With plants and suppliers in potentially many countries, the implication for manufacturers is that some factories may be affected by at least some of the risks, to a greater or lesser extent, within a near time-frame.  In the worst case, multiple plants in a country or affected region may be forced to close.  Such setbacks must be managed collectively against an organisation tolerance-related timeline if production targets are to be met and continuity assured; we can also envisage a handful of lesser scenarios.  All drive strategies, forming a foundation for continuity plans. 

This is not to say that we should discard the GPR profile.  It is inherently valuable and focuses our horizon-scan.  Scanning helps us detect, analyse and track new risk situations as they arise, informing senior management and raising alert levels if any appears to converge on our position.  This early-warning mechanism promotes risk-awareness and increases the time available to prepare and mobilise appropriate defences, shaping our response. 

Given the nature of risk, and that non-GPR risks such as fire, flood and seismic activity can still unexpectedly close or destroy a factory, it makes sense for all plants to have plans that address conventional, technology and geopolitical risks.  In the latter, multiple plants may be concurrently affected.  In the former, it may be enough to create a suite of standard high-level responses to plant loss, driving more detailed local plans.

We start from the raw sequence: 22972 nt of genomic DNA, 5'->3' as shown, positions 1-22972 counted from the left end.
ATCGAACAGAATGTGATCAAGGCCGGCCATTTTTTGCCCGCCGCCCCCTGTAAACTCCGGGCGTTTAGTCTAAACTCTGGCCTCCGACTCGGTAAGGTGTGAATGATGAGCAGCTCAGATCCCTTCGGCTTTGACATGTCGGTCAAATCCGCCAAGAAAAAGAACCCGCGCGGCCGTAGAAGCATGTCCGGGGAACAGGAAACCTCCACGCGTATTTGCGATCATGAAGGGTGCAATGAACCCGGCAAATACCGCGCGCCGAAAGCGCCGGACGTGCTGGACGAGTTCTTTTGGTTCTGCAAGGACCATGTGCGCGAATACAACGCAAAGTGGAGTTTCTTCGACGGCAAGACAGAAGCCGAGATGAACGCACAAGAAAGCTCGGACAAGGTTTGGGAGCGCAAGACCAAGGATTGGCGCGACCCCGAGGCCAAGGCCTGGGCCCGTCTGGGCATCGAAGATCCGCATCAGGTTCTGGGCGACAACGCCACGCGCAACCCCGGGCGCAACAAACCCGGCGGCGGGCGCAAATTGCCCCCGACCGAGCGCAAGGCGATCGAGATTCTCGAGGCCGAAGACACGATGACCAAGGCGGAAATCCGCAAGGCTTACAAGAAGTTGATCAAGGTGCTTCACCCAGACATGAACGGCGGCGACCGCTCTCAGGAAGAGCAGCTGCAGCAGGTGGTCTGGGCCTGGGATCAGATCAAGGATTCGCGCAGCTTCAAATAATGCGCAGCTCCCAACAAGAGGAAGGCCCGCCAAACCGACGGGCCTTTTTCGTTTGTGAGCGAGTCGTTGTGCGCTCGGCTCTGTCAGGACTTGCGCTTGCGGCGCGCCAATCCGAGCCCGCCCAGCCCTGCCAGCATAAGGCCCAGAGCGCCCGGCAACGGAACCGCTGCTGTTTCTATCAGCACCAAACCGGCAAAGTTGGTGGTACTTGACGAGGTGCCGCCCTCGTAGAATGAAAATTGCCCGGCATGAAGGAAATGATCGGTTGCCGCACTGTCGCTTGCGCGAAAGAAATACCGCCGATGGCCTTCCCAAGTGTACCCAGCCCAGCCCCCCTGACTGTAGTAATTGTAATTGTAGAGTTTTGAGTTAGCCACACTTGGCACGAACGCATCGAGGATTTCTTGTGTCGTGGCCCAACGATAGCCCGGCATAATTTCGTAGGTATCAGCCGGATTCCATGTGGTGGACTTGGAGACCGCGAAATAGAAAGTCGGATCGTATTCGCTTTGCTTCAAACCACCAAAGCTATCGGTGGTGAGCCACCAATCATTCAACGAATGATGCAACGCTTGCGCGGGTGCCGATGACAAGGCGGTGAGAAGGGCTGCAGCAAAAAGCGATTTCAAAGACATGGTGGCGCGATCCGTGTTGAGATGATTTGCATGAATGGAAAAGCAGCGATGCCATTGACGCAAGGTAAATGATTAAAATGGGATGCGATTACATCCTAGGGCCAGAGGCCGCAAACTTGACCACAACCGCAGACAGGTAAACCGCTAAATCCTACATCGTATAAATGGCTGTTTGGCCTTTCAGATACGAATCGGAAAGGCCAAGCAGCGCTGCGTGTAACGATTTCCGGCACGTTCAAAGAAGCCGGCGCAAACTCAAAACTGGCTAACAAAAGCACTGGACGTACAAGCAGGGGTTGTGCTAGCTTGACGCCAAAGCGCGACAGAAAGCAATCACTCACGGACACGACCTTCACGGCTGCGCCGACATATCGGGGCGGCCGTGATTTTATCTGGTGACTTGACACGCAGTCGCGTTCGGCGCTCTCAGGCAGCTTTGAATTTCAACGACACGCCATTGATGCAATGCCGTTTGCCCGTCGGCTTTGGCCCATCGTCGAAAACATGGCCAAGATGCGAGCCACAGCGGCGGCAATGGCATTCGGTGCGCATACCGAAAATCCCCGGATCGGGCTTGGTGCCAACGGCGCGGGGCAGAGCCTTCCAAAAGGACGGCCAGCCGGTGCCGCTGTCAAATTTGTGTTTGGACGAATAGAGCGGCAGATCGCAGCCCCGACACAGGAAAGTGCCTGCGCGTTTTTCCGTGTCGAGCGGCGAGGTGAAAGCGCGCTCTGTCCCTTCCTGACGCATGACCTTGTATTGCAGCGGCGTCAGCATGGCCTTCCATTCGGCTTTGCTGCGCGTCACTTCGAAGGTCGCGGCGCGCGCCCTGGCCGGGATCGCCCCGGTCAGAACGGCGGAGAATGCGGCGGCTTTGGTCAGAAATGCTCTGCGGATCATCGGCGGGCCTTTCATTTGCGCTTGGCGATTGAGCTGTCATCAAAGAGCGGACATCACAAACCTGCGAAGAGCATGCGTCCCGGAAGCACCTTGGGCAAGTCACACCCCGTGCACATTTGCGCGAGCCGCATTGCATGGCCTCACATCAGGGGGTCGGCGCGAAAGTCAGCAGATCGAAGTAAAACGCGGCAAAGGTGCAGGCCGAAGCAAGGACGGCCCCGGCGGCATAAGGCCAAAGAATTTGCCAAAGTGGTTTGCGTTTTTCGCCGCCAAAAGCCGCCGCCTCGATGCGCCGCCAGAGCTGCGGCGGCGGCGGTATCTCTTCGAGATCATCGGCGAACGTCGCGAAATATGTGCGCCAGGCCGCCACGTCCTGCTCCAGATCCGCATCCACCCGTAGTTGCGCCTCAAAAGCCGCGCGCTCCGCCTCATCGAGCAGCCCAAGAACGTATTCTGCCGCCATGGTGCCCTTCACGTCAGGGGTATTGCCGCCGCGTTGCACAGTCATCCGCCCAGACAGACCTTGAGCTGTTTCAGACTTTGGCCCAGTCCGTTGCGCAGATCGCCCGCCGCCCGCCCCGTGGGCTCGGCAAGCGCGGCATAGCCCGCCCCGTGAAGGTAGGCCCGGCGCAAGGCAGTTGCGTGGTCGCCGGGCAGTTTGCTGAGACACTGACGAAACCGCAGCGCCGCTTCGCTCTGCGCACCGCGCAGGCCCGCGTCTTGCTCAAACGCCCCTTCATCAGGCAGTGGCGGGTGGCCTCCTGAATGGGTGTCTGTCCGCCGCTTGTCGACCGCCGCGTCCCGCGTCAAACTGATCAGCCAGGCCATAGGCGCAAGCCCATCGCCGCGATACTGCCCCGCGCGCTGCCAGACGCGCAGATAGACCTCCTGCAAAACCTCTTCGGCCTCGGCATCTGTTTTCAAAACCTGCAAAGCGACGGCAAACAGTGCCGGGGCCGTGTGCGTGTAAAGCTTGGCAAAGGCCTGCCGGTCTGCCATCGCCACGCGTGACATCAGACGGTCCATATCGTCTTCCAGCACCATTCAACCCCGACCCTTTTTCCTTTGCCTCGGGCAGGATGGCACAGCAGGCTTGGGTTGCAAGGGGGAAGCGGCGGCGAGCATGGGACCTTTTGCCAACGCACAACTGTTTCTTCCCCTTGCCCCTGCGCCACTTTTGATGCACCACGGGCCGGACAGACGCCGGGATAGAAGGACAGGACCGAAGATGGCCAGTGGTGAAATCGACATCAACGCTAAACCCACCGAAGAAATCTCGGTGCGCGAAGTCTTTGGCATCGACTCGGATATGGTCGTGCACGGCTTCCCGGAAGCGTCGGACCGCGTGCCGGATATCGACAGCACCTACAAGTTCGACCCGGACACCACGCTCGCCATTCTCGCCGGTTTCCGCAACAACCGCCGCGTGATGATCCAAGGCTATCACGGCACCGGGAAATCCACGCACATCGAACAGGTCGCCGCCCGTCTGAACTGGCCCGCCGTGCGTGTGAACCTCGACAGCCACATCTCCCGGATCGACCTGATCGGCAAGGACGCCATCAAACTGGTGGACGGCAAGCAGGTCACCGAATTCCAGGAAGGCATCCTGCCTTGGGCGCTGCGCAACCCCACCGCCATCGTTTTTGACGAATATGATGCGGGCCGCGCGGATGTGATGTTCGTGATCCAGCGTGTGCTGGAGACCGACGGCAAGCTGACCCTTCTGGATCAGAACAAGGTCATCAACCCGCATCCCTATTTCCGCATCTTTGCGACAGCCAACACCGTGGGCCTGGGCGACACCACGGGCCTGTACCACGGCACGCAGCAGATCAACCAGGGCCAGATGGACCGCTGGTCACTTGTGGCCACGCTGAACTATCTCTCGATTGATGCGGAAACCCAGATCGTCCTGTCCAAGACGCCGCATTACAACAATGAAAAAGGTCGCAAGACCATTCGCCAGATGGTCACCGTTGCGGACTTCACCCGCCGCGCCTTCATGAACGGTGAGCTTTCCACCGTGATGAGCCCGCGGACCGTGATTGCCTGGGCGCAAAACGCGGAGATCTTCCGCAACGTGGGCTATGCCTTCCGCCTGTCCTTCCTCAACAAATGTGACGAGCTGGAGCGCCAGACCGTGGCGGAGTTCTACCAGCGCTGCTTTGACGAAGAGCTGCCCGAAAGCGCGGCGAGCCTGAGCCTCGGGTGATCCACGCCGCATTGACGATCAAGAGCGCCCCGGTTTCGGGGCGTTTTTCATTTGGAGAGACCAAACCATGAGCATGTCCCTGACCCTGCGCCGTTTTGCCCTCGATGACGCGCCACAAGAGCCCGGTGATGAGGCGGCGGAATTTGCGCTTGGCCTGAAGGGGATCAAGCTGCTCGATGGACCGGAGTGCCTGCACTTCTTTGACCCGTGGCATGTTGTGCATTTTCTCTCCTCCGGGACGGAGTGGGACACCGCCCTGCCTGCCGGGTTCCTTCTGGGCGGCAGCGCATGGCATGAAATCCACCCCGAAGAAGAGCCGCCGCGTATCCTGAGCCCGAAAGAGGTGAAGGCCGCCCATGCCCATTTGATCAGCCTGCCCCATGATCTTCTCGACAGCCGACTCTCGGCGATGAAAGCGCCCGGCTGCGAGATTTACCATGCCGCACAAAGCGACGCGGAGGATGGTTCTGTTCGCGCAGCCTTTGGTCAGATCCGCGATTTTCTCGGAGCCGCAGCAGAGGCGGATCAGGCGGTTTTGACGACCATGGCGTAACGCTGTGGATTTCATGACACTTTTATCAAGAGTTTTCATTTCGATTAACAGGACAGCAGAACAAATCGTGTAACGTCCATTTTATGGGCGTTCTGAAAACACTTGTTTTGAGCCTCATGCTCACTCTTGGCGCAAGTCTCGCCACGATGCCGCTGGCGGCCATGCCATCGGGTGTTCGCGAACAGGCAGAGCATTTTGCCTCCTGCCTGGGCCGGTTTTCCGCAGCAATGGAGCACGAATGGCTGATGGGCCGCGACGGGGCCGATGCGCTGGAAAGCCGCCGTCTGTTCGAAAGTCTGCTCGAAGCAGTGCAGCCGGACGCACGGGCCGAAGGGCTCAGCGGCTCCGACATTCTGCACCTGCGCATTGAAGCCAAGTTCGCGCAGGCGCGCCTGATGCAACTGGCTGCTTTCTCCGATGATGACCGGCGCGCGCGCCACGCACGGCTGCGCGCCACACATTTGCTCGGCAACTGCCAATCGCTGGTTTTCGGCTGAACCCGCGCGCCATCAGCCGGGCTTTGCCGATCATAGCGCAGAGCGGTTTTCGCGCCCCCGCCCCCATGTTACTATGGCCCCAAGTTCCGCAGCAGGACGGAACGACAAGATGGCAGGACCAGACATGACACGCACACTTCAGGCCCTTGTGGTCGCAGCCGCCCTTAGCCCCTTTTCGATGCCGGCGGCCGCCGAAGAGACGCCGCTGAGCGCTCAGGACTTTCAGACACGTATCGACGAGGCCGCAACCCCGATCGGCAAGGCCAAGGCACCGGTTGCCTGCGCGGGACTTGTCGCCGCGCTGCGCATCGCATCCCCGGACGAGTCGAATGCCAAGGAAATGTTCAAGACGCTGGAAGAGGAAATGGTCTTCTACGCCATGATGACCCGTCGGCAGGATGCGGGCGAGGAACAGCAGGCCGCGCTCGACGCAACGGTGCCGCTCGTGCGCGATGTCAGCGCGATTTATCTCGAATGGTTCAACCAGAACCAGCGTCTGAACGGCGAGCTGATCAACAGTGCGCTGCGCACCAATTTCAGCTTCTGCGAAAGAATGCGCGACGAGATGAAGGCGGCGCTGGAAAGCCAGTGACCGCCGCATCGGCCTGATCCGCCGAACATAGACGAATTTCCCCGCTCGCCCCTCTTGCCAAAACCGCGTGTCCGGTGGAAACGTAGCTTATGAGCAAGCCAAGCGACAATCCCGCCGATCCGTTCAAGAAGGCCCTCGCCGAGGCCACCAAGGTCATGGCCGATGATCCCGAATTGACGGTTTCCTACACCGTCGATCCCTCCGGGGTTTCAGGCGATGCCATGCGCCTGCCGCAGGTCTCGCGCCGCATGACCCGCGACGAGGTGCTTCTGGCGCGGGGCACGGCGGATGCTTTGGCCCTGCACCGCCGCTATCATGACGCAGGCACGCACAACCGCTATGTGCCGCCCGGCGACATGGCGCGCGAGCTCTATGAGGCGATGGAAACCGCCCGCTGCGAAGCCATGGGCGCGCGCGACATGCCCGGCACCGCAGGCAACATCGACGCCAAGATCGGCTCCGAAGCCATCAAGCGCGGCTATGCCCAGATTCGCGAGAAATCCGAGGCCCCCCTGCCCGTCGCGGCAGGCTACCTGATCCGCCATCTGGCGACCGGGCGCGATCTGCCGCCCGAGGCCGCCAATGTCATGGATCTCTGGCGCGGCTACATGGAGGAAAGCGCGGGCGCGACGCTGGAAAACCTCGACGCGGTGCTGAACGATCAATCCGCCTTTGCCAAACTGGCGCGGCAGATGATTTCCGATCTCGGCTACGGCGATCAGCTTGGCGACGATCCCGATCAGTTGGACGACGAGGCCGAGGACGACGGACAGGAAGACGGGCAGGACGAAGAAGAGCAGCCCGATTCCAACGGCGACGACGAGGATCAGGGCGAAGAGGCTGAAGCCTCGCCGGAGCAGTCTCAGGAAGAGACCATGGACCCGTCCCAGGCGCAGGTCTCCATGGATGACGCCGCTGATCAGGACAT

4. Creating Plans

Continuity planning is a discipline and a process, constantly reflecting changes in the organisation and environment.  When invoked, plans trigger a major change in behaviour, switching in a matter of hours or minutes from business-as-usual to survival mode.  They must protect lives and contain damage, and then replace or reconstruct levels of service that may have taken years to evolve.  They must do this within days, weeks or months with little room for error. 

Planning involves a trade-off between the residual risk associated with unprotected assets and the cost of resilient provision, such as relocation or replication.  The balance point is a function of tolerance – the organisation’s willingness and/or capacity to absorb a major impact, irrespective of its low probability of occurrence.  The rule is, over-plan and time and money is wasted; under-plan and create uncertainty, exposing the business and potentially breaching governance.  It means you need to be clear on what downtime is tolerable and what your recovery capability is.

Recovery requirements can be scoped by envisioning each major scenario the business faces, informed by the GPR and local risk profile.  Scenarios provide a basis for review and a testbed for resumption strategies, setting out the big picture response to fundamentally different conditions.  Larger organisations may need to maintain collections of strategies covering single and multi-site scenarios, coupled with crisis management plans that support top-level decision-making and communications.  Strategies then provide the foundation for all local site plans.